Soybean is processed for its oil and meal for the animal feed industry.
A smaller percentage is processed for human consumption and made into products such as soy milk, flour, soy protein and tofu, among others.
Soybean is also used in many non-food (industrial) products.
Seed bed preparation
- Soils should be deep and well-drained.
- A fine seed bed and fertile soils are required to ensure good crop growth and development.
- Tillage by one ploughing and one or two harrowing is ideal.
- In fields where inoculated soybean has never been grown, the seed should be inoculated with rhizobium japonicum (a legume-root nodulating, microsymbiotic nitrogen-fixing bacteria).
- Soybean spacing is dependent on the method of planting — planters, hand dibble or drill when planters place one seed per hole.
- Soybeans should be planted with a spacing of 60cm between rows and 5cm between plants.
- For planting by hand hoe, three seeds per hole are planted at a spacing of 50cm between rows and 25cm between plants.
- By drilling method, seeds are sown60cm between rows and 5cm between plants. A seed rate of 50-60kg/ha or 25 to 30kg per acre is recommended, giving 300,000 plants per hectare.
- You will not require nitrogen fertilisers for good soils. Phosphorous fertiliser is very essential. Incorporate 200kg/ha of SSP or 100kg/ha of TSP into the soil before planting. Apply 50kgs/ha of NPK.
Weed control: Keep the fields free of weeds
First weeding: Three weeks after planting
Second weeding: Three weeks after first weeding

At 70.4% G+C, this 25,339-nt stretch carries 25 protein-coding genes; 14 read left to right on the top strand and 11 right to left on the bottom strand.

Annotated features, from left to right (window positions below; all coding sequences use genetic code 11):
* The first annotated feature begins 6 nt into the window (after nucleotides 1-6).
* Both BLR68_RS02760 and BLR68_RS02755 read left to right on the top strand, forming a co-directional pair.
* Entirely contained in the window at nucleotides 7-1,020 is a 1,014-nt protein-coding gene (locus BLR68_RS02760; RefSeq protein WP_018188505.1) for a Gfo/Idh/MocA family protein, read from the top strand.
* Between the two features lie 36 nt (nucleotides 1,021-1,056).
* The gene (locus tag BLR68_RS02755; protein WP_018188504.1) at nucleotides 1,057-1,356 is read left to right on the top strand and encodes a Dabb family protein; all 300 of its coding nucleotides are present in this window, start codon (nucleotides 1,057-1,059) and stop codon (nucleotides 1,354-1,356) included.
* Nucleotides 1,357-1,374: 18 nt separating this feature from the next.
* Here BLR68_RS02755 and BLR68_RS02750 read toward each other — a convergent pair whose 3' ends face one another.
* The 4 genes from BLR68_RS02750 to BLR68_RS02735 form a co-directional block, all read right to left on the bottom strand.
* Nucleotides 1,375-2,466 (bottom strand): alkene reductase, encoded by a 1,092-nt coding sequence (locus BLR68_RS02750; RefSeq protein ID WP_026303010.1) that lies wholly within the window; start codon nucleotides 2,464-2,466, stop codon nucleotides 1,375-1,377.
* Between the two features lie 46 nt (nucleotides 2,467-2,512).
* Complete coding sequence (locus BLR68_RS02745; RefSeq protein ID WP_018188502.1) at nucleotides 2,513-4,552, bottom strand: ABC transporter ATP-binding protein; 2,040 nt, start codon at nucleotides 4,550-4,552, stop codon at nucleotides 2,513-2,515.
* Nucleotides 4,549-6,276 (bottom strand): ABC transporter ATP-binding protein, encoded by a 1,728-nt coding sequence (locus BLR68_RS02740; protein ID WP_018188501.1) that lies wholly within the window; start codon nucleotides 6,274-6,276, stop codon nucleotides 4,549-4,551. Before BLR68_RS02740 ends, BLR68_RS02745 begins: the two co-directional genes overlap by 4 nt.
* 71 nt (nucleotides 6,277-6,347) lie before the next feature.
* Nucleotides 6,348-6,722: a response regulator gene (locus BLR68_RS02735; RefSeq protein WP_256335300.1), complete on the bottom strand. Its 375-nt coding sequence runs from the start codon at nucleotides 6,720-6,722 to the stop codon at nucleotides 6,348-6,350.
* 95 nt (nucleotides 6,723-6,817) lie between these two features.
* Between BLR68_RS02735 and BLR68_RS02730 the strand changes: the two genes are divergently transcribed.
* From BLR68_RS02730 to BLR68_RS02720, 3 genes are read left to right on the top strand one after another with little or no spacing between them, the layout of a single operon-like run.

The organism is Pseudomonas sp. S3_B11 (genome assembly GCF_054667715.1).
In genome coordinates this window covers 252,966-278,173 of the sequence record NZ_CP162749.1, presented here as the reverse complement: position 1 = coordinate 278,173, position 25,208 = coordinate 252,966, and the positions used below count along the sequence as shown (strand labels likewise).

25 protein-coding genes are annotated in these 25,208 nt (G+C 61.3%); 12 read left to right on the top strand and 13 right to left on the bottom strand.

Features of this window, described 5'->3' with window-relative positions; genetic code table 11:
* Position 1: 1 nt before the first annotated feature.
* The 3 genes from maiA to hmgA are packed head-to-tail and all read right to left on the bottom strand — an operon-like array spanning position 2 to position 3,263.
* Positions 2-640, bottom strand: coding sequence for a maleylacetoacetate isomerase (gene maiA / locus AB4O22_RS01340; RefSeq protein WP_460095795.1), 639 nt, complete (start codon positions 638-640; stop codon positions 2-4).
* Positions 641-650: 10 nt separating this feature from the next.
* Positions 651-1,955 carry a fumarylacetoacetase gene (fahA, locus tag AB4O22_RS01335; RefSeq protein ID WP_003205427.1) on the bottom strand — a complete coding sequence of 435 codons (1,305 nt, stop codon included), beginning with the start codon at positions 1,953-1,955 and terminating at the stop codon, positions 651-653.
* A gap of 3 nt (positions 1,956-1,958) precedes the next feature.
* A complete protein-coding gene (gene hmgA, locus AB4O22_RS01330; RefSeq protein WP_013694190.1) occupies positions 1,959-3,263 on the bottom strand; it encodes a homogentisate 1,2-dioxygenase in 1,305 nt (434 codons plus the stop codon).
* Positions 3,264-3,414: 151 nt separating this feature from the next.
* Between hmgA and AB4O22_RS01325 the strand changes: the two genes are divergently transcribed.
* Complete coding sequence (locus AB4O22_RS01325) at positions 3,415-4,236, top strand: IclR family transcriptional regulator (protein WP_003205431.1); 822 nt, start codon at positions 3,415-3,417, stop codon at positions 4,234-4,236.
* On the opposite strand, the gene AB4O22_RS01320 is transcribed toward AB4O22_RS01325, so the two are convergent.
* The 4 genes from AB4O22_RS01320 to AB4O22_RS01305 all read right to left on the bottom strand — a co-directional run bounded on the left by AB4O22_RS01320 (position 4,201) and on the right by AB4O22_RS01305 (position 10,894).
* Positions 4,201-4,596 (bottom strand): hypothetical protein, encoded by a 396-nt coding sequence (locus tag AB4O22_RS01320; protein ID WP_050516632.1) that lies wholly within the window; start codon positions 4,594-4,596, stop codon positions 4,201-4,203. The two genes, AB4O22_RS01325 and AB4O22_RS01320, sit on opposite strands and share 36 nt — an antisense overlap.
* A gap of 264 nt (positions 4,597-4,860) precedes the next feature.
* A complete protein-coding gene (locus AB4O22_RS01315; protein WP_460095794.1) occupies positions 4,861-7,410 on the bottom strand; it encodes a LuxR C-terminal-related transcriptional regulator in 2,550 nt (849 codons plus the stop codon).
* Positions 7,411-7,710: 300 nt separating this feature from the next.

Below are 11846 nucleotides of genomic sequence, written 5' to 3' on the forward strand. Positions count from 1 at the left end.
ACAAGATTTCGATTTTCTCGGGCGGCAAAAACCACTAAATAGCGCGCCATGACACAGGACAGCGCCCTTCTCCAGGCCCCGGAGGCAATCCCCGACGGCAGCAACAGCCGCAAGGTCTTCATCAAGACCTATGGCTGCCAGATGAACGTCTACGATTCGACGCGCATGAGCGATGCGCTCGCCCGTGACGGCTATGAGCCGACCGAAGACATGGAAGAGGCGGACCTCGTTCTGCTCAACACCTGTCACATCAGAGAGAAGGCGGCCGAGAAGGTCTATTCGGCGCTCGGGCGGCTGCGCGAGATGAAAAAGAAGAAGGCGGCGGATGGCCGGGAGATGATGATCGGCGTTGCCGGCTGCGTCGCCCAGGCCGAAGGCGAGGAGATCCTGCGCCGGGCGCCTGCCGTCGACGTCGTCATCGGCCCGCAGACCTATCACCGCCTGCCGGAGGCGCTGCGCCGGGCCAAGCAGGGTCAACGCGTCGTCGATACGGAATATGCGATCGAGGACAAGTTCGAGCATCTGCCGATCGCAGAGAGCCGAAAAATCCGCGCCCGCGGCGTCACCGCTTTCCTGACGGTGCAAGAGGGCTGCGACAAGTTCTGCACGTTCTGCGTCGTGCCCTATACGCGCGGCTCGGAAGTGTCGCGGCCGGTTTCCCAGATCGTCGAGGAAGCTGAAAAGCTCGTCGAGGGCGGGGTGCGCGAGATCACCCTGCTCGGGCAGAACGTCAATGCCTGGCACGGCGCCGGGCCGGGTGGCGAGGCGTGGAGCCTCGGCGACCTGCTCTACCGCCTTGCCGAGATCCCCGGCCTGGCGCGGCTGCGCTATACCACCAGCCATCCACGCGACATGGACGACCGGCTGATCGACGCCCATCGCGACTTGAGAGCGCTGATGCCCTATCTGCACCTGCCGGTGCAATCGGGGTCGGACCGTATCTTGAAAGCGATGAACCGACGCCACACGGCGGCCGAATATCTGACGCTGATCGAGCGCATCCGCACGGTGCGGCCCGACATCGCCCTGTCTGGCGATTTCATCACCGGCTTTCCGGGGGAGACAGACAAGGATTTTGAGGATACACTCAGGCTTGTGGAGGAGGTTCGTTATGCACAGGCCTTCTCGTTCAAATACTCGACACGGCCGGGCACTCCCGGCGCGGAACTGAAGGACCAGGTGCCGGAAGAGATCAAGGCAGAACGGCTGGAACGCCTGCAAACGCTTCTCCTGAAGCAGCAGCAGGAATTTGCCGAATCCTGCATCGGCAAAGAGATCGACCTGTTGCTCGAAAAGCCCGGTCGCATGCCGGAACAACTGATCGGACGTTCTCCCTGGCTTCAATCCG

Third and fourth weeding: It can also be done if needed.
Available varieties are resistant to most diseases, except soybean rust. Use disease-resistant soybean varieties as a control measure. Fungicides can be used to control soybean rust, where susceptible varieties, such as Namsoy1 and Namsoy2, are planted. The most readily available fungicide is Diathne M45: This should be applied at a rate of 2kg per hectare (2.5g or litre) or one levelled teaspoon in two litres of water.
Best results are obtained when applied on two-week interval from disease on set, when rust spots first appear on lower leaves.
- The most destructive soybean pest in Uganda is the stink bug (usually green), which pierces the pod pericarp and sucks the sap from the developing seeds. This causes seeds not to grow and pods sometimes drop off.
- The plant compensates for lost pods by growing new ones, but pods in infested plots have fewer and smaller seeds.
- When pods are damaged by stink bugs, the plants retain their leaves and the stems remain green after maturity. Green stems among mature plants make harvesting difficult.